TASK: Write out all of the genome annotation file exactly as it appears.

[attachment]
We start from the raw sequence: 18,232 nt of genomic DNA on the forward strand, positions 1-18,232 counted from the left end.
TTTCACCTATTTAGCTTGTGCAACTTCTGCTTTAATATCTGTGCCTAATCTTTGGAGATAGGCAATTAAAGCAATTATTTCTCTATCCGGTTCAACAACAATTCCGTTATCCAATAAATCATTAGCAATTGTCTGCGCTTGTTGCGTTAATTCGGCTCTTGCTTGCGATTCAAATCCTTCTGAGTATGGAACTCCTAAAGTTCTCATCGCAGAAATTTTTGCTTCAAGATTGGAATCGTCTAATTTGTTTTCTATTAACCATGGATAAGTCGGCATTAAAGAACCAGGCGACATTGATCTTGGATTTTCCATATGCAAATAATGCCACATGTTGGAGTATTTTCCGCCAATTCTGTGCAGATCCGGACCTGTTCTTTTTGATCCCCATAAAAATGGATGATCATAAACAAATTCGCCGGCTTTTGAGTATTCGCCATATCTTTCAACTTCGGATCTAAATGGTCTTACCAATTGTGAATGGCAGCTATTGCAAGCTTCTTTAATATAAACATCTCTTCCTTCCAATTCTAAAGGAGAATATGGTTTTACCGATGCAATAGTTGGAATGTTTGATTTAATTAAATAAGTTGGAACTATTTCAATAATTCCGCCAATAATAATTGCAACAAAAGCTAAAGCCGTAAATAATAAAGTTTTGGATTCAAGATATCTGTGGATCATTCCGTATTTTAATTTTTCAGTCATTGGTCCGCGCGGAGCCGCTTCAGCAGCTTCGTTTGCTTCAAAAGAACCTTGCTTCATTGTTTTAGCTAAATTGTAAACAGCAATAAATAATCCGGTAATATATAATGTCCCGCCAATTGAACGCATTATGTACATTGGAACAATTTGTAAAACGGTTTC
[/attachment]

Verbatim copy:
We start from the raw sequence: 18,232 nt of genomic DNA on the forward strand, positions 1-18,232 counted from the left end.
TTTCACCTATTTAGCTTGTGCAACTTCTGCTTTAATATCTGTGCCTAATCTTTGGAGATAGGCAATTAAAGCAATTATTTCTCTATCCGGTTCAACAACAATTCCGTTATCCAATAAATCATTAGCAATTGTCTGCGCTTGTTGCGTTAATTCGGCTCTTGCTTGCGATTCAAATCCTTCTGAGTATGGAACTCCTAAAGTTCTCATCGCAGAAATTTTTGCTTCAAGATTGGAATCGTCTAATTTGTTTTCTATTAACCATGGATAAGTCGGCATTAAAGAACCAGGCGACATTGATCTTGGATTTTCCATATGCAAATAATGCCACATGTTGGAGTATTTTCCGCCAATTCTGTGCAGATCCGGACCTGTTCTTTTTGATCCCCATAAAAATGGATGATCATAAACAAATTCGCCGGCTTTTGAGTATTCGCCATATCTTTCAACTTCGGATCTAAATGGTCTTACCAATTGTGAATGGCAGCTATTGCAAGCTTCTTTAATATAAACATCTCTTCCTTCCAATTCTAAAGGAGAATATGGTTTTACCGATGCAATAGTTGGAATGTTTGATTTAATTAAATAAGTTGGAACTATTTCAATAATTCCGCCAATAATAATTGCAACAAAAGCTAAAGCCGTAAATAATAAAGTTTTGGATTCAAGATATCTGTGGATCATTCCGTATTTTAATTTTTCAGTCATTGGTCCGCGCGGAGCCGCTTCAGCAGCTTCGTTTGCTTCAAAAGAACCTTGCTTCATTGTTTTAGCTAAATTGTAAACAGCAATAAATAATCCGGTAATATATAATGTCCCGCCAATTGAACGCATTATGTACATTGGAACAATTTGTAAAACGGTTTC